Juba — The South Sudanese government says it would not relent to recent demands for suspension of all new oil contracts, arguing that such a decision was not in the country’s best interest.
“We cannot agree that a moratorium on petroleum contracting is at this time in the best interests of the citizens of the Republic of South Sudan,” Stephen Dhieu Dau, the petroleum and mining minister said in an 8 July letter.
The minister’s response comes more than month after Global Witness, a UK-based campaign group, called on South Sudan government to immediately issue a moratorium on all new contracts in its oil industry.
By issuing such a moratorium, the group argued, the young nation’s leaders would ensure that the population’s future was not as well sold.
Minister Dau, in the letter Sudan Tribune obtained, explained why Global Witness’s call were unrealistic, saying the young nation’s budget and economy largely depended on oil production and sale.
“The economy of South Sudan is current substantially dependent on our petroleum industry. Even while we seek to diversify economy and attract new investments in new industries, we foresee the oil industry as remaining a substantial, if not predominant sector of our economy for a number of yours into future,” he said.
Since the outbreak of conflict in the country, however, oil revenues have reportedly been diverted to finance the war, and there is a real risk that multi-million-dollar payments made by companies to secure future projects will also fail to reach the development budget.
But the petroleum minister said it was essential that exploration and development activities continue to expand in the existing blocks and new ones, so that the levels of oil production are maintained and increased over time.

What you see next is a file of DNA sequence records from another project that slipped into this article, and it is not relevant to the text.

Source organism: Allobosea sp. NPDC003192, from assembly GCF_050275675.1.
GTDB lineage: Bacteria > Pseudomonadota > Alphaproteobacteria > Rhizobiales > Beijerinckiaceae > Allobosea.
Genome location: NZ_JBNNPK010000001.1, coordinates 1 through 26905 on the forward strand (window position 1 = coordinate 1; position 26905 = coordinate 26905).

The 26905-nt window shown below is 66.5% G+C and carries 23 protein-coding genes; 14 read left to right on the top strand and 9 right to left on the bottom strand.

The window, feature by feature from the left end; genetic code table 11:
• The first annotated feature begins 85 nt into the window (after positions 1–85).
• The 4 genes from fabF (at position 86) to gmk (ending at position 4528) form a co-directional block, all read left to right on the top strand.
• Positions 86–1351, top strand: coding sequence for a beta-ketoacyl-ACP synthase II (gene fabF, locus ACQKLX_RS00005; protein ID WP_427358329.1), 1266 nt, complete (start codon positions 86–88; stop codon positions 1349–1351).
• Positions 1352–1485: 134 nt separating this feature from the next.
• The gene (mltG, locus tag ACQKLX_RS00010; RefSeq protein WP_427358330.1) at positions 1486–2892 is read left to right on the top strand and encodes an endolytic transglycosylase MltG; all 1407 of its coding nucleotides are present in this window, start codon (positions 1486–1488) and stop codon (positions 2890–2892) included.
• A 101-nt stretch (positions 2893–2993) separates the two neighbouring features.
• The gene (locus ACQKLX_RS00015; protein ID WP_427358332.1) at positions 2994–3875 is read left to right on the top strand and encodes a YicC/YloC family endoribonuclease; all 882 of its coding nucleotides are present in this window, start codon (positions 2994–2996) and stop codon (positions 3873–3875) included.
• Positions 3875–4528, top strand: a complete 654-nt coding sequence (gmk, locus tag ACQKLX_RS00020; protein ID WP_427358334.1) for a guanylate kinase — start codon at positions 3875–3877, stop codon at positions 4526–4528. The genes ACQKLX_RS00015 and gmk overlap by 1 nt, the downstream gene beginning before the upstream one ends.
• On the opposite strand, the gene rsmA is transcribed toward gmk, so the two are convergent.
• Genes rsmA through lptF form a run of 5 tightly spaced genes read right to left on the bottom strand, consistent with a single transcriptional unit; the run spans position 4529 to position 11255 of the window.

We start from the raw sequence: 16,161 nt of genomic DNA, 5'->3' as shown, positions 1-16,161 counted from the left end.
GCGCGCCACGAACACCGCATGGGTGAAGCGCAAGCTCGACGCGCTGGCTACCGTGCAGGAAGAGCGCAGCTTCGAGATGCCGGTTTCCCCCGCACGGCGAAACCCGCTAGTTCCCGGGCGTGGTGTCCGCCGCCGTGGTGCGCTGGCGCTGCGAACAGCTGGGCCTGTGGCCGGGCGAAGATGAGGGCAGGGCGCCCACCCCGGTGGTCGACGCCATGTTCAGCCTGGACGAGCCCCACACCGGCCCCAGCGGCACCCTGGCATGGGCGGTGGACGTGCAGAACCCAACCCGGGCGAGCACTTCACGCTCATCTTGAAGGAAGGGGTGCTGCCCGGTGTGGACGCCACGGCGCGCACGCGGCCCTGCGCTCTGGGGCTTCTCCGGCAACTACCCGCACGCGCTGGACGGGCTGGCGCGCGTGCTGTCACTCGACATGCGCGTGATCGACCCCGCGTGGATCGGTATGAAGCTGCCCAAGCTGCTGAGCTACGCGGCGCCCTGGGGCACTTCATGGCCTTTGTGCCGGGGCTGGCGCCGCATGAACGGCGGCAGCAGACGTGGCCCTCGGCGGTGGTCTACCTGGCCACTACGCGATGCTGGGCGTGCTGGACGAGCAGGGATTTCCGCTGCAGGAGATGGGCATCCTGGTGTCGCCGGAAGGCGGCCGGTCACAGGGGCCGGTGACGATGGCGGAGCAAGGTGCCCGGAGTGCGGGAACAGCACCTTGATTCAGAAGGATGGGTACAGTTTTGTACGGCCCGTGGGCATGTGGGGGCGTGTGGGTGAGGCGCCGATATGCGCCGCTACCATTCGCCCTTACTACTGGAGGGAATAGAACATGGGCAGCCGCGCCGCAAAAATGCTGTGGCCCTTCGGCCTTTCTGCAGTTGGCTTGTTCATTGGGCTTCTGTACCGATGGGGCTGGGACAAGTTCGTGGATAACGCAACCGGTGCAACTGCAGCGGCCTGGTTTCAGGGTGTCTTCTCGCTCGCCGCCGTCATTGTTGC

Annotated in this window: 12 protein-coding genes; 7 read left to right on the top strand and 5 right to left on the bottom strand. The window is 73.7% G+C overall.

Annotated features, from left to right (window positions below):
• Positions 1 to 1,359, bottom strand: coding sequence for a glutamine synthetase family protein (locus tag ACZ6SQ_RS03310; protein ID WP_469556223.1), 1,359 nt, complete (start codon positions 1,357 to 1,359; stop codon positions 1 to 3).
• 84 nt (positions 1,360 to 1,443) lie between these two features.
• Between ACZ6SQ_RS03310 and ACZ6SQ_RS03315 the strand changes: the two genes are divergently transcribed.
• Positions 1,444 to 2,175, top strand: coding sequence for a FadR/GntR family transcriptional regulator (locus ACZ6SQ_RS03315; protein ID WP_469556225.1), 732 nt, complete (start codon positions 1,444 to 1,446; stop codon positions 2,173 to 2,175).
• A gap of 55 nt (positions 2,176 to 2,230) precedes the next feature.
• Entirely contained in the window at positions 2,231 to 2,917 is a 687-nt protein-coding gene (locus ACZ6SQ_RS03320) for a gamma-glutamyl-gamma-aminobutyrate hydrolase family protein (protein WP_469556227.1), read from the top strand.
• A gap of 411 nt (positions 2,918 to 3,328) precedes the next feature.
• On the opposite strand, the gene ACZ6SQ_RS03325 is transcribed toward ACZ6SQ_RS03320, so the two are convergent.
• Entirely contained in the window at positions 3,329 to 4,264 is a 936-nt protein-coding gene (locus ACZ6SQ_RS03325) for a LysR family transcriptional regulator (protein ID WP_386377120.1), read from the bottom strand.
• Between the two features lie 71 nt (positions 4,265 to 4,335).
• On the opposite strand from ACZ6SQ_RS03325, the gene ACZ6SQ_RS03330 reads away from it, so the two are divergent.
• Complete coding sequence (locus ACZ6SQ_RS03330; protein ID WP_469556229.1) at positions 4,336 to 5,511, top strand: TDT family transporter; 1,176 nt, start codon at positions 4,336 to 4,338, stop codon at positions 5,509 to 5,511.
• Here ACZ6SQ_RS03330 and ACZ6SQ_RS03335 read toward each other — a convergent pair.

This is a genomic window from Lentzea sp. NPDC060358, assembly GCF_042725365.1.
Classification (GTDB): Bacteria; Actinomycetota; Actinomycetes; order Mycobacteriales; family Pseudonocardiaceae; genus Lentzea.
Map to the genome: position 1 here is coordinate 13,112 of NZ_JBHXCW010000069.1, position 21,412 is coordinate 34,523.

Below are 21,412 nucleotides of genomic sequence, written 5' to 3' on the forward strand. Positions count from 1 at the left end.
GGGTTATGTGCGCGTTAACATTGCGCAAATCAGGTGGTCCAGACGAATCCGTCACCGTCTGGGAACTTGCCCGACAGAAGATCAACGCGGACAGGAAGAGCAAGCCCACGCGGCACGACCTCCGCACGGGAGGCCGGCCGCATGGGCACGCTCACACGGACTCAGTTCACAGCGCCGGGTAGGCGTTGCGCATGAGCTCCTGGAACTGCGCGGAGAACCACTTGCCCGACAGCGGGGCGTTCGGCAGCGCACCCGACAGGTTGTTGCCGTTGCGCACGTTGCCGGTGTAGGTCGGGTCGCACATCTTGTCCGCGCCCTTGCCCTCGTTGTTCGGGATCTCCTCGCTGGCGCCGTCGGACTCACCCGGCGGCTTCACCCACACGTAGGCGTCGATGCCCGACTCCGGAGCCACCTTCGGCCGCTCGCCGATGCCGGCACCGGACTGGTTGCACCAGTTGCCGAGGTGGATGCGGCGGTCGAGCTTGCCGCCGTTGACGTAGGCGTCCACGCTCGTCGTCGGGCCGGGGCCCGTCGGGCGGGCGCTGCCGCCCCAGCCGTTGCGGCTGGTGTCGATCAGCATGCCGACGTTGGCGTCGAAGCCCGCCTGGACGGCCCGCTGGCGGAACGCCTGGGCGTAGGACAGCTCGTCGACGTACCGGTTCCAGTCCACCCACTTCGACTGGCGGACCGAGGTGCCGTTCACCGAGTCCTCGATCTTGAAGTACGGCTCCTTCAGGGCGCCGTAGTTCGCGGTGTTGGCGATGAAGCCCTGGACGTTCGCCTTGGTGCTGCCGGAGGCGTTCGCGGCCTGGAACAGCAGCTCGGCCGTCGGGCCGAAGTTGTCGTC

Granting of the new oil contracts, he observed, cannot be put off because it would benefit the country find funds to support developmental projects like the construction of the alternative oil pipeline and development of transportation corridors to the foreign countries for shipment.
“Petroleum industry business is a long time. It requires substantial investments over long period of time before oil or gas can be produced and delivered to market, domestic or foreign. A contractor entered into day, may not result in commercial production of oil or natural gas for a number of years, perhaps as long as decade or even longer,” the minister said in the letter.
“Any artificial undue delay in entering into contracts will simply prolong the time before new sources of oil or natural gas are developed and used to generate new sources of revenue. The same lead time is required for other substantial investments in the petroleum industry, such as for oil pipelines and other essential infrastructure,” it adds.
Global Witness also said South Sudan government had spent months developing laws to ensure that the country’s oil sector is not a source of corruption or conflict, but allegedly fell short of implementing these regulations.
The petroleum minister, however, assured that issues relating to accountability and transparency raised by the UK-based campaign group would be given full attention in accordance with the 2012 Petroleum Act, which outlines functions and discretions.
“I want to reassure you that South Sudan remains committed to the transparency obligations of the petroleum Law as cited in the Global Witness report. It is a matter of extreme importance, to the benefits of the citizens of South Sudan, that the government be able to fund its budget. New contracts will not materially impact the funding of the current budgets, because new oil and gas production will not result in a number of years,” said Dau.
“Whatever proceeds are received in forms of bonuses or otherwise under any new contracts will be minimised in relations to the national budget and will not affect policy or overall capabilities of the government,” he added.
South Sudan is the world’s most oil dependent country, with 98% of government revenue coming from oil sales at independence in July 2011.